It has been a little over a week since #MatchDay2022 and reality has started to set in for the soon to be doctors beginning residency this summer.

Within the past few days I’ve received messages from students who found the Doximity article I wrote a few years ago about my less than magical Match Day. (A reminder that anything you put on the internet stays forever!)

Many are upset, a few angry, all disappointed. These feelings are valid and expected if you didn’t have the typical reaction of joy we have widely seen on social media.

For those trying to navigate feelings of confusion and discontent, here are some tips that helped me get through Match Day and look forward to the next 3 years of my life.
1)    Be proud of how far you have come

Getting into medical school, surviving, and passing all board exams is no easy feat!
Recognize your great accomplishment and be proud of what you have done!
2)    Congrats on Matching!
The Match is an arduous process that is stressful for all involved; students, families, and residency programs. Be grateful that you are done with this process and can look forward to a new stage of life.
3)Everything happens for a reason

If you matched to a program that wasn’t your top choice don’t fret; all things work together for good. The most important thing to recognize is no matter where you go, you will receive quality and substantial training. Almost all residency programs across the nation provide appropriate structure and guidance to create qualified physicians who can take care of patients on their own in the future.
4)Residency is what you make it
You can be at the best academic center in the country and not learn anything. You can be at the smallest community hospital and leave with the knowledge of a well-seasoned attending.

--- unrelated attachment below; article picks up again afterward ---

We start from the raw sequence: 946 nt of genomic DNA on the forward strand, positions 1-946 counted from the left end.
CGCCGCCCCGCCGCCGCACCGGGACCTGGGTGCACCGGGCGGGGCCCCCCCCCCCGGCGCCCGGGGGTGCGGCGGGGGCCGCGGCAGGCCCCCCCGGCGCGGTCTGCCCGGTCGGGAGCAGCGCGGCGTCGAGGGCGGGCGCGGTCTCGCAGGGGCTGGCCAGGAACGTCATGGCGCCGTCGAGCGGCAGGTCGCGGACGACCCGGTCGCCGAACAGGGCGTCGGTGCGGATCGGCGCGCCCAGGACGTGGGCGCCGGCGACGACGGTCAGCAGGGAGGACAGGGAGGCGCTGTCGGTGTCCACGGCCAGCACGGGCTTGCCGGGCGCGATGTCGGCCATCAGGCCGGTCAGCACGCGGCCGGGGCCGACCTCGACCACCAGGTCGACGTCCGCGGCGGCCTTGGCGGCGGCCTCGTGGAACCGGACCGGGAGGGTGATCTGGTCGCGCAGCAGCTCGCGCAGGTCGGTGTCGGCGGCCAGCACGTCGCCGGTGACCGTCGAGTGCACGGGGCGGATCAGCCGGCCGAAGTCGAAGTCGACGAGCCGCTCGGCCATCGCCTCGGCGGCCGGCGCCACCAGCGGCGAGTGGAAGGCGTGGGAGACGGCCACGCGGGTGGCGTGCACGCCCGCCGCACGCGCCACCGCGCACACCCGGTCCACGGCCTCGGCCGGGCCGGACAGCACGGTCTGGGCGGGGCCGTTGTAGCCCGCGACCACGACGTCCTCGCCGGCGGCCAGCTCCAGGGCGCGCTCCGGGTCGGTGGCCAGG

You need to grab your own training by the horns and take control of your residency education. Learn from your colleagues, learn from your attendings, and most importantly learn from your patients.
5) Residency is more than time spent in the Hospital
The friends and connections made during residency can turn into lifelong relationships and experiences. Your co- residents will go through similar struggles and triumphs as you; a special bond most may never experience. This support system is vital to your survival. Enjoy these relationships and hold on to them as they will likely last a lifetime.
6) A positive attitude makes the difference

Residency is tough no matter where you are. There will be days where you question if you are even doing the right thing; if it is all worth it. No matter how long the days (and nights) may seem, eventually it will end. Have a willing and open heart to receive everything your program has to offer. A positive mindset will help you get through the thick and thin.

Despite these tips if you are still dissatisfied with your residency program consider switching after your first year. Many spots become available/ unfilled for second year residents so that is an option if you really are not happy with where you are.
On the follow up to National Doctor’s Day I applaud all 4th year medical students for making it to the end of this leg of the Great Medical Relay. No matter where you are headed, enjoy the last few weeks of medical school and begin to mentally and emotionally prepare for residency.